Last edited 25 Nov 2020

Stamford Bridge stadium

Chelsea5.jpgStamford Bridge was built in 1876 and initially used for athletics, before becoming the home ground of Chelsea F.C. in 1905.

Redevelopment was of the stadium site was proposed in 2014, with several options explored, before a decision was made to revamp the existing stadium. Herzog & de Meuron, who previously designed the famous Beijing National Stadium, were appointed as architects.


The central features of the redevelopment, which was designed in collaboration with London-based architectural practice Lifschutz Davidson Sandilands, were the 264 brick piers, intended to completely encase the existing stadium, supporting a steel ring above the pitch, creating additional space for spectators, and increasing the capacity from 41,837 to 60,000.


The concept behind the brick pillars was to make the stadium more ‘at home’ with the brick architecture of the local area. It has been described as a ‘high-quality piece of design and a unique architectural solution… It would have the landmark qualities of a significant sporting venue with a clear identity, and would declutter and unify the site.’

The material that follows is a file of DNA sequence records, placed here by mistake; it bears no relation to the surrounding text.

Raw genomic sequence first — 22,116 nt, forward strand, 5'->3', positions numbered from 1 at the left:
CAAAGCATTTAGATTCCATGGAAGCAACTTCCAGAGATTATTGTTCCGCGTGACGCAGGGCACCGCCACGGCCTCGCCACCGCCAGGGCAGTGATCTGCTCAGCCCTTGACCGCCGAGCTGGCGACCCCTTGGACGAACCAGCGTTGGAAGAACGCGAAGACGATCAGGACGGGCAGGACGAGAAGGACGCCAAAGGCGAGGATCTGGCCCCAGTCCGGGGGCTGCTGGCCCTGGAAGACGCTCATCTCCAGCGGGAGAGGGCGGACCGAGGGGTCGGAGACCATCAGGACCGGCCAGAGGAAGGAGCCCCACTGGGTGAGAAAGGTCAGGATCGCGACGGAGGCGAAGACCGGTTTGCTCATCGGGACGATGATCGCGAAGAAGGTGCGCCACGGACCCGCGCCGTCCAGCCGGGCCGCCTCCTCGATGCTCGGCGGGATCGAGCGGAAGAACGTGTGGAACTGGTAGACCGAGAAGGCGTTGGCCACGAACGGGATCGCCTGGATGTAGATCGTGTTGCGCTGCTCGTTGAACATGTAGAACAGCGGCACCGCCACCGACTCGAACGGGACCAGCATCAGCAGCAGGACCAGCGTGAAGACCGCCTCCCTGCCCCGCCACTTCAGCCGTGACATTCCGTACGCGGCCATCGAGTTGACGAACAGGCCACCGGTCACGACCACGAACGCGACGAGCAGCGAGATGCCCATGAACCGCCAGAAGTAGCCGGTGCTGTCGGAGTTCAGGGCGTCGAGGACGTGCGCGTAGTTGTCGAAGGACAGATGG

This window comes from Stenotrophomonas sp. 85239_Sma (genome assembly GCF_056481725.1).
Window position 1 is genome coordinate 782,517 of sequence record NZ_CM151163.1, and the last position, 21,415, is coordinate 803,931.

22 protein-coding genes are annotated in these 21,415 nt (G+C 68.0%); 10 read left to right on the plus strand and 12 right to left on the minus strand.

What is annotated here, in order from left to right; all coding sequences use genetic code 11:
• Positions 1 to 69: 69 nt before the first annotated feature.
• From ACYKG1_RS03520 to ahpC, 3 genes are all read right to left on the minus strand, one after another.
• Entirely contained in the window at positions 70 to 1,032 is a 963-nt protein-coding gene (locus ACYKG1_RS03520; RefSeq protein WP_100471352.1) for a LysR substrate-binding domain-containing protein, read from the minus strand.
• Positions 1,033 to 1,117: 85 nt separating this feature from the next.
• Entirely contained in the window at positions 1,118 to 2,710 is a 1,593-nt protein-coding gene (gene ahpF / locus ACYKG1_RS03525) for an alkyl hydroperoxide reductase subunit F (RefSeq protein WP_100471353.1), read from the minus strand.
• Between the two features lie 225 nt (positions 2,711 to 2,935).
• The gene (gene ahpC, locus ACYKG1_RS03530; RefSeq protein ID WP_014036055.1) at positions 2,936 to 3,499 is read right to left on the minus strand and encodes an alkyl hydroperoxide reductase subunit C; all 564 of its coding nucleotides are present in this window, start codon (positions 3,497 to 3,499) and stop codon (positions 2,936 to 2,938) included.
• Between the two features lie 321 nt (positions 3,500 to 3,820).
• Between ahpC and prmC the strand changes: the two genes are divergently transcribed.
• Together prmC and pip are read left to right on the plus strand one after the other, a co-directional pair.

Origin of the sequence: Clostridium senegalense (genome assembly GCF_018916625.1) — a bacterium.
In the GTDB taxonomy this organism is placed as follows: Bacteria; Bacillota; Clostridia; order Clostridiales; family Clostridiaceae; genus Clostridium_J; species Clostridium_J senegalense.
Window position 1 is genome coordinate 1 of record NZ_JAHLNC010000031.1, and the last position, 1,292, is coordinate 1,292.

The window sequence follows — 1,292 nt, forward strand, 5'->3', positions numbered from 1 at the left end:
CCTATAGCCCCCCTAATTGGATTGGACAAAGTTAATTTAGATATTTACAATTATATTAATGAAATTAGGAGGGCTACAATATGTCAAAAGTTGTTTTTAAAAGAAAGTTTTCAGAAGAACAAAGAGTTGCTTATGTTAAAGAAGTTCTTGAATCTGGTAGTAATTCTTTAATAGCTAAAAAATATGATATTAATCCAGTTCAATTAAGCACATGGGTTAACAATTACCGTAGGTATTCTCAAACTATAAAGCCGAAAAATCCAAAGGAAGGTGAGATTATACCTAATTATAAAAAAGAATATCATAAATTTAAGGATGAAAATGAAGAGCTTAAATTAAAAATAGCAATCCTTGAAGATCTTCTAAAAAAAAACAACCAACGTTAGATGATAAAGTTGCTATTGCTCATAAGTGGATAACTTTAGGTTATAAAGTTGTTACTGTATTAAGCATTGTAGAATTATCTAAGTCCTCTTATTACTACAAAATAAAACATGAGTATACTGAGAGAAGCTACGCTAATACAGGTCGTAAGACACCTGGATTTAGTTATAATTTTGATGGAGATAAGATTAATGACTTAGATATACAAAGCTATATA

In January 2017, planning permission was granted by the London Borough of Hammersmith and Fulham, and the £500 million project had been expected to be complete by 2021.

However, on 31 May 2018, Chelsea FC announced that they were putting the revamp plans on hold indefinitely.

In a statement they said that; 'no further pre-construction design and planning work will occur. The club does not have a timeframe set for reconsideration of its decision. The decision was made due to the current unfavourable investment climate.'

There was speculation that the decision was related to ongoing problems with the UK visa of Chelsea owner Roman Abramovich who has recently taken Israeli citizenship. It is thought that Abramovich's uncertainty over his access to the country may have influenced his decision to put the stadium work on hold.


Images © 2016, Herzog & de Meuron Basel.

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